Multiple Repository Management¶
This page introduces basic concepts related to west and its multiple repository management features, and gives an overview of the associated commands. See History and Motivation and Zephyr issue #6770 for additional discussion, rationale, and motivation.
West’s multi-repo commands are meant to augment Git in minor ways for multi-repo work, not to replace it. For tasks that only operate on one repository, just use plain Git commands.
West’s built-in commands allow you to work with projects composed of multiple Git repositories installed under a common parent directory, which we call a west installation. This works similarly to Git Submodules and Google’s repo.
A west installation is the result of running the
west init command, which
is described in more detail below. This command can either create a new
installation, or convert a standalone “mono-repo” zephyr repository into a full
west installation. For upstream Zephyr, the installation looks like this:
zephyrproject ├── .west │ ├── config │ └── west ├── zephyr │ ├── west.yml │ └── [... other files ...] ├── modules │ └── lib │ └── tinycbor ├── net-tools └── [ ... other projects ...]
zephyrproject is the name of the west installation’s root
directory. This name is just an example – it could be anything, like
my-zephyr-installation, etc. The file
.west/config is the
installation’s local configuration file. The directory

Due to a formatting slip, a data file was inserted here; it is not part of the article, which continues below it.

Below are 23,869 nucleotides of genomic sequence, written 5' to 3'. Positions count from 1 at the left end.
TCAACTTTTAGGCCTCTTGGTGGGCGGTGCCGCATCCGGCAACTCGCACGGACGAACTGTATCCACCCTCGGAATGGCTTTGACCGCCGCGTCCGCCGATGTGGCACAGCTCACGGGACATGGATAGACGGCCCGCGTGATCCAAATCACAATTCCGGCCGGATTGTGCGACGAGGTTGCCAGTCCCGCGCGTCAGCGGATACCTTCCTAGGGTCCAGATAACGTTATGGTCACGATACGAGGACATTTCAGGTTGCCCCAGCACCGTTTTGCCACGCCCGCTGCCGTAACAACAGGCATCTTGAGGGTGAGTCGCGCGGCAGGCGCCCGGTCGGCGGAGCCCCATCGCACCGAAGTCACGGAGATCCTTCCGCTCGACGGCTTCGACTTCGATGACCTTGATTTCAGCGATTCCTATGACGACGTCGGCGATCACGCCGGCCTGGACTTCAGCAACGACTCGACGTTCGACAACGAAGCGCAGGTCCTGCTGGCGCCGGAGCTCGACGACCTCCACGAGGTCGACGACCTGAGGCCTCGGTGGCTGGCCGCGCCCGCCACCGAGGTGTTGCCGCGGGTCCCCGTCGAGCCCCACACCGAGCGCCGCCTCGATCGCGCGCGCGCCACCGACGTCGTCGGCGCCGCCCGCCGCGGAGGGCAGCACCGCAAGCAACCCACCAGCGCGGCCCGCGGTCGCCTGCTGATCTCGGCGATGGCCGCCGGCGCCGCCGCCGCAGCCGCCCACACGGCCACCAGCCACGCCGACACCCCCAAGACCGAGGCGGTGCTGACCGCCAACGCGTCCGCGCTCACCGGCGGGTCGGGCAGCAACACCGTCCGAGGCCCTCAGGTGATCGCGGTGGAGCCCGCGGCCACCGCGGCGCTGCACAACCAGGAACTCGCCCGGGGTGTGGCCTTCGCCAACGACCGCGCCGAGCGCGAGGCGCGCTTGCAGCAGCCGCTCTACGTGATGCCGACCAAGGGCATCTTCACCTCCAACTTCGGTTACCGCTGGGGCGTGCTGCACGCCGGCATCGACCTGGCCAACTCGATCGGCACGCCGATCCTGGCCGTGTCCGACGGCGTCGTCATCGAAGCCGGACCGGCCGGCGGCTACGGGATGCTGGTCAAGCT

.west/west is a clone of the west repository itself; more details on
why that is currently needed are given in the next section.
Every west installation contains exactly one manifest repository, which is a
Git repository containing a file named
west.yml, which is the west
manifest. The location of the manifest repository is given by the
manifest.path configuration option in the local
configuration file. The manifest file, along with west’s configuration files,
controls the installation’s behavior. For upstream Zephyr,
the manifest repository, but you can configure west to use any Git repository
in the installation as the manifest repository. The only requirement is that it
contains a valid manifest file. See West Manifests for more details on
what this means.
Both of the
net-tools directories are projects
managed by west, and configured in the manifest file. A west installation can